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By Chang Ping, March 28, 2016   Around noon on March 28, Beijing Time, police in my hometown Duofu Township, Xichong County, Sichuan province (四川省西充县多扶镇派出所, telephone: 0086 817 4561065), released one of my brothers Zhang Wei (张伟), telling him that, if he succeeds in contacting me, he should pass on three demands by the police and, in return, the police would release Zhang Xiong (张雄), my other brother. After lunch in my parents’ home, Zhang Wei managed to get in touch with me. Before that point, police had repeatedly asked my two detained brothers to contact me but, they didn’t have a means of doing so. [During my exchange with Zhang Wei], I told him that I did not believe the police’s promise, but he […]


By Chang Ping, March 27, 2016   On March 27, 2016, my two younger brothers and a younger sister were abducted by the Chinese police, becoming the latest victims in the incident surrounding the open letter demanding Xi Jinping’s resignation.   Since the reposting of the open letter on a state-controlled website, about 20 Chinese citizens have been disappeared. On March 19, 2016, I published an article in Deutsche Welle titled “Jia Jia Was Disappeared for the Crime of Seeing,” criticizing these illegal abductions carried out by Chinese authorities. I was also interviewed by Radio France Internationale in which I shared my views on the Communist Party’s ongoing power struggle. Following my article and interview, my direct family members and numerous relatives in China have […]


By Frank Sieren, published: September 10, 2014   Chances are we will never get to know what really happened 25 years ago in Beijing. But a trace leads from Beijing to the peaceful revolution in the former GDR, says DW-Columnist Frank Sieren.   Just one month after June 4th incident in 1989, a high-ranking East Germany politician traveled to Beijing. His name is Günter Schabowski. At the time he was an official of the Socialist Unity Party of Germany (SED) and a member of the central committee of Eastern Germany´s Politburo, the center of power of the SED. With him he had two orders from Erich Honecker, head of state and party leader: to congratulate the Chinese government for successfully cracking down on the counterrevolutionary […]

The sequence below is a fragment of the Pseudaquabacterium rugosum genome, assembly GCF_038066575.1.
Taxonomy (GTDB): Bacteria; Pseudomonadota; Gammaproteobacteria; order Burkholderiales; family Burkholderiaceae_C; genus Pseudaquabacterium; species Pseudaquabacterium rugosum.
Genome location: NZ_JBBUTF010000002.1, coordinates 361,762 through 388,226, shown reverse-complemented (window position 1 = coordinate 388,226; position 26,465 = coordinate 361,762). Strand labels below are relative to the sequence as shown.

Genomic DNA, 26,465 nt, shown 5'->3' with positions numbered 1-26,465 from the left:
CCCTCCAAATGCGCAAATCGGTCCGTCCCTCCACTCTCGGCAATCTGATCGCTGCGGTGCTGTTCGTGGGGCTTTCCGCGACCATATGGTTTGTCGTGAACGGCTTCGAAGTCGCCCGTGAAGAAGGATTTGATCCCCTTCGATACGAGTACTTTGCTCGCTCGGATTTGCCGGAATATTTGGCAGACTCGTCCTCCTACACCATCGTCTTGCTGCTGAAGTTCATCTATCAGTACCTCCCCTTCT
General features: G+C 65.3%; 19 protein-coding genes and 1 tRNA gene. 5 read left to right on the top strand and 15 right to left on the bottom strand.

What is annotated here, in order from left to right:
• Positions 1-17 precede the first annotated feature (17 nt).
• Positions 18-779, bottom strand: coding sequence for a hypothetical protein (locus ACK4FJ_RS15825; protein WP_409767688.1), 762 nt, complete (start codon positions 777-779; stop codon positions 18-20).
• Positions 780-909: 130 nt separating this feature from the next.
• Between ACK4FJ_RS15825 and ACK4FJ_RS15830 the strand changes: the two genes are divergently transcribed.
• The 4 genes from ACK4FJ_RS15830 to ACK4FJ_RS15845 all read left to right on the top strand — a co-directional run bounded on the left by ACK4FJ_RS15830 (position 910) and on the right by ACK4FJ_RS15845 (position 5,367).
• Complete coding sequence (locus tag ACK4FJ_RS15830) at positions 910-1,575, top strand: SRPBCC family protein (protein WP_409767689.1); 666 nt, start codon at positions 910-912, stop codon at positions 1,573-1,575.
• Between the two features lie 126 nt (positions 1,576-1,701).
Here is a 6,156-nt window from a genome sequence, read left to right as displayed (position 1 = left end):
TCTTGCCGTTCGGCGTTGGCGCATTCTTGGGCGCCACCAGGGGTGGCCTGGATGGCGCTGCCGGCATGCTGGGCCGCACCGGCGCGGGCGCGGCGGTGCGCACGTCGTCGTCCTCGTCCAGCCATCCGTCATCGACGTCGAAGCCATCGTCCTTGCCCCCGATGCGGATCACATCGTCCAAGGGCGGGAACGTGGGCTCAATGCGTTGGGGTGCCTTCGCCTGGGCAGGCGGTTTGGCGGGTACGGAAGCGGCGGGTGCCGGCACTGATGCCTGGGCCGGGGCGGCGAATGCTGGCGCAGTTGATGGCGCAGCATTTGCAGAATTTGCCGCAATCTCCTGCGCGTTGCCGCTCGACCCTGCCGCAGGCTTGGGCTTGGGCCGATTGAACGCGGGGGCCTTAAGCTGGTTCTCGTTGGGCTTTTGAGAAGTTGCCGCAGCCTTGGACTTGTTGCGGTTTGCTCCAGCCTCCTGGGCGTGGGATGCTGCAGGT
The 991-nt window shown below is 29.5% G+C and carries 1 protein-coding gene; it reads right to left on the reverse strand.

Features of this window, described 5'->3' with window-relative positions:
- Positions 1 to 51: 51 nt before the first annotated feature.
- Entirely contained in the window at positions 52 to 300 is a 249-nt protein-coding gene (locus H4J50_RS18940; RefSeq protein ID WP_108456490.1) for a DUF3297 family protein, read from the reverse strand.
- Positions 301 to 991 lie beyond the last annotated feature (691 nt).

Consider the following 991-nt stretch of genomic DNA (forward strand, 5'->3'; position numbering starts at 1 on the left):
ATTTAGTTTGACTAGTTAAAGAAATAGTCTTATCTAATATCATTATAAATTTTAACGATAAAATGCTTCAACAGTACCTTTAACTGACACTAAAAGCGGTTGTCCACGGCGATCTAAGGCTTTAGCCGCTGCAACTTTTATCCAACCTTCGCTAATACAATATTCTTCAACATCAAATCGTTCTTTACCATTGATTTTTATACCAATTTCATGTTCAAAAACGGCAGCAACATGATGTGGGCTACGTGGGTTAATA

By Chang Ping, published: July 8, 2014   On June 4, Deutsche Welle published a piece by its China correspondent, Frank Sieren, titled: “From Tiananmen to Leipzig” (German, Chinese translation).  In this article, Mr. Sieren takes an inventive angle on the bloody act which took place twenty five years ago in Beijing. In angry protest, a number of Chinese advocates, including student leaders Wang Dan and Wuer Kaixi, human rights lawyer Teng Biao, and the group Tiananmen Mothers, have issued signed statements. What follows is my attempt to explain what prompted this outcry, and to explore the issues at hand with Mr. Sieren. Mr. Sieren writes that “We would perhaps never know what happened twenty-five years ago in Beijing,” and that “for those in the […]


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